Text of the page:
In the future, the lines between game consoles, smartphones and laptops may disappear. On Tuesday, the blogosphere was set alight by The Verge’s Tom Warren, who claimed that sources at Microsoft had revealed that the company plans to give Windows 10 PCs the ability to play Xbox One games.
The plan could transform the gaming industry for good. Since the Nintendo Entertainment Systems of the ‘80s, game consoles have been known as a closed system. You buy the game, and it’s locked in with the system, even if the company goes bust and stops making that console. If Microsoft’s plan caught on, it would mean gamers no longer restricted to console limitations.
Microsoft has already publicly stated its plans to encourage developers towards a universal app platform, where digital games could run on both PC and Xbox. This sounds more like it would let players pop existing Xbox games into their PC’s disc drive, though, with no developer input needed. If so, it would mean never needing to buy an Xbox One at all.
The obvious benefit here is that it would be cheaper. Why buy two machines to play games when you can buy one? All that would be needed to recreate the Xbox One experience would be a game controller and a cushiony chair. Plus, people tend to have PCs already, so it’s easier to justify spending money on a turbo-charged gaming PC if it also means being able to file your taxes at turbo-charged speed.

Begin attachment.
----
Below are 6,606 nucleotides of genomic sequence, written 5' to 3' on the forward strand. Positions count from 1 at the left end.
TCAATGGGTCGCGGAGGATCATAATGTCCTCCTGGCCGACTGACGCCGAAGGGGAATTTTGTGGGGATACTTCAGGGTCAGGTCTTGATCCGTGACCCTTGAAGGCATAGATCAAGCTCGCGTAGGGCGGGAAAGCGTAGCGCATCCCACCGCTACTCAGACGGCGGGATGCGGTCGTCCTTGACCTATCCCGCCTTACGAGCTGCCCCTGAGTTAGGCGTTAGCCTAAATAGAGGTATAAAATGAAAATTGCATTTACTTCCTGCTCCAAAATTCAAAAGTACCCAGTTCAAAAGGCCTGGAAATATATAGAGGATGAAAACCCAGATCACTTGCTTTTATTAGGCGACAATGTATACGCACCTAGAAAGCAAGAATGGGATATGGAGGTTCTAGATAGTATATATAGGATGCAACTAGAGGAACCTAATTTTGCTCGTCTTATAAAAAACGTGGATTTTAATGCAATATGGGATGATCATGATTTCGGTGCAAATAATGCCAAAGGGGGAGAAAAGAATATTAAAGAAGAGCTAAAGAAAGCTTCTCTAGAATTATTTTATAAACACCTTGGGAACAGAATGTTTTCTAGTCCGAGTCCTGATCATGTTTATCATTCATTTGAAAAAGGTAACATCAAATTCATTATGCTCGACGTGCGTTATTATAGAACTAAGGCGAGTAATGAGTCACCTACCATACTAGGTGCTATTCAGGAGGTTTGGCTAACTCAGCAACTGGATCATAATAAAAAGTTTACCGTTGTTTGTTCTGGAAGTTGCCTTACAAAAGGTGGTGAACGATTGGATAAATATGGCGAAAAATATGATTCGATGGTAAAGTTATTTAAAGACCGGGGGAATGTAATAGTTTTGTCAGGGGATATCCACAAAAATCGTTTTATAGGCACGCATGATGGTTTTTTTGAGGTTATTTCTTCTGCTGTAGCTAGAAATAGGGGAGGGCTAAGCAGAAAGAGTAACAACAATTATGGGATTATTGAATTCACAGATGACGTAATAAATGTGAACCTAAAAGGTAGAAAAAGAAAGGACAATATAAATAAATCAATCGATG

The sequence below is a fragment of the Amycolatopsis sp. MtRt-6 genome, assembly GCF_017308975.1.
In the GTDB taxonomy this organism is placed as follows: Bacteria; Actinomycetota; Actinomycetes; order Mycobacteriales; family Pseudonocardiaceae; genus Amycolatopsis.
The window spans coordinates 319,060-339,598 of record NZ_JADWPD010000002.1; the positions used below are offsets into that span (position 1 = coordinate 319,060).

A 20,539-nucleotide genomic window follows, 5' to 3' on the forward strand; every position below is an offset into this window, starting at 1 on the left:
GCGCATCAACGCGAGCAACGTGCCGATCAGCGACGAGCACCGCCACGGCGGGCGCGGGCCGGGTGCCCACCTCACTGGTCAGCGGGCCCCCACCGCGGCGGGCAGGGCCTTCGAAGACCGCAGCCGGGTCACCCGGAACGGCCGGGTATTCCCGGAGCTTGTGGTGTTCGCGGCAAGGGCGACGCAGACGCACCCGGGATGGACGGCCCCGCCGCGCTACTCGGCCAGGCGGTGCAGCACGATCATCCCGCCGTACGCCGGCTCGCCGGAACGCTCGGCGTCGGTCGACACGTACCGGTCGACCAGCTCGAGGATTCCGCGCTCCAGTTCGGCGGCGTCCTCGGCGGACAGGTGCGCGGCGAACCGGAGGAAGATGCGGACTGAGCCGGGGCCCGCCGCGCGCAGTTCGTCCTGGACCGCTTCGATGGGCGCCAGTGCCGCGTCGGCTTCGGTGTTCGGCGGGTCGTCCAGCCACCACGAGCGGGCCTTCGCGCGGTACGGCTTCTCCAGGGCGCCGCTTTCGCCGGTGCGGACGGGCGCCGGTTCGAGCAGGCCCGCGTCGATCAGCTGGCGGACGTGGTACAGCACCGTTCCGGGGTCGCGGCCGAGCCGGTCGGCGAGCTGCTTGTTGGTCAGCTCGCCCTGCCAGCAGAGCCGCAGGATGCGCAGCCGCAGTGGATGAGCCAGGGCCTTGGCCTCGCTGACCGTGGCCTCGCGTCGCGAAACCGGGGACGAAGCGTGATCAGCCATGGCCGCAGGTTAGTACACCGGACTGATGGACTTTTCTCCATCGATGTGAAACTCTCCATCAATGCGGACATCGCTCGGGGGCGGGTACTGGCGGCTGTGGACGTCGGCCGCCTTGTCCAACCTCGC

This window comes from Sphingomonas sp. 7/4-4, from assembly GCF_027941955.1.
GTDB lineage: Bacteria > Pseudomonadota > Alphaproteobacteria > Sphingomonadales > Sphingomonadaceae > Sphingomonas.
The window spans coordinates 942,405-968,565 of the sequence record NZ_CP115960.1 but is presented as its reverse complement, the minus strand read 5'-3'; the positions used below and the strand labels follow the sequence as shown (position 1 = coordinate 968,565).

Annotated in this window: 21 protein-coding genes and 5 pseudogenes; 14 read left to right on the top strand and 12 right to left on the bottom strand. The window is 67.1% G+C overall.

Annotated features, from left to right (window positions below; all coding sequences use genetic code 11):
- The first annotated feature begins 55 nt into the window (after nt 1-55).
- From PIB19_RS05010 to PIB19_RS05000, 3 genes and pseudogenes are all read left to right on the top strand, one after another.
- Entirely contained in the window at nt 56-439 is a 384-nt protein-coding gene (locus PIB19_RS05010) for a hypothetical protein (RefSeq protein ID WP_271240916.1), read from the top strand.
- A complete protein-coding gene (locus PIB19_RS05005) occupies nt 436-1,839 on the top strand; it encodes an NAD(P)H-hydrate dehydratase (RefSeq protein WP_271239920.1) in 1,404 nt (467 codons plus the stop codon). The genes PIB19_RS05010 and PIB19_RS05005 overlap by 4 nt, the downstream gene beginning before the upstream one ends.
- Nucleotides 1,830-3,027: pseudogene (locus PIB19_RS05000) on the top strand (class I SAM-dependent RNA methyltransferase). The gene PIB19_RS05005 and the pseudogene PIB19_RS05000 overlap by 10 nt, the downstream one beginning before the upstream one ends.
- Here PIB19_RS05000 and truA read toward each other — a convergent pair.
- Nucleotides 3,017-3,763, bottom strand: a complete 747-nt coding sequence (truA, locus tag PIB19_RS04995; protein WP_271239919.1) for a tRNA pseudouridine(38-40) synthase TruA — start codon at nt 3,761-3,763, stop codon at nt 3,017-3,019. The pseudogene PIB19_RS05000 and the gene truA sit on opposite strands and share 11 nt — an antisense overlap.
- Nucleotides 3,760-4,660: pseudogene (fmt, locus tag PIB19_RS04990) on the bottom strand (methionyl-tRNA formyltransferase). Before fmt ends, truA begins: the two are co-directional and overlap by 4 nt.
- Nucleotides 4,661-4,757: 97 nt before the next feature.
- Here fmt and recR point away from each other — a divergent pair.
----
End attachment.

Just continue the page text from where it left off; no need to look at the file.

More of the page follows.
Windows 10 runs on a wide range of hardware. Being able to custom-build a PC capable of playing Xbox games would mean being able to use any PC case that took your fancy. That could also mean a number of exotic setups. What about a liquid-cooled console setup without any fans? Or a console setup in the car, specially designed for the unique airflow needs of a PC in the car?
Loading up a laptop with the top Xbox One games will be the closest realization yet to a portable Xbox. Imagine taking an ultra-thin laptop anywhere on the road, firing up Halo: The Master Chief Collection and immediately playing? In the future, it’s easy to imagine a handheld device capable of playing Xbox One games.
How much longer will the Xbox last, really?
It’s unlikely Microsoft will stop making the Xbox. People like coming home from a day at work, kicking back with a game of FIFA on a big screen with a comfy couch. On the other hand, Microsoft’s commitment to a gaming future where people don’t need to buy an Xbox does draw questions about how long Microsoft will continue to pump its best efforts into it. Sure, some people will still want an Xbox, but without the need to buy an Xbox any more, would it really be necessary?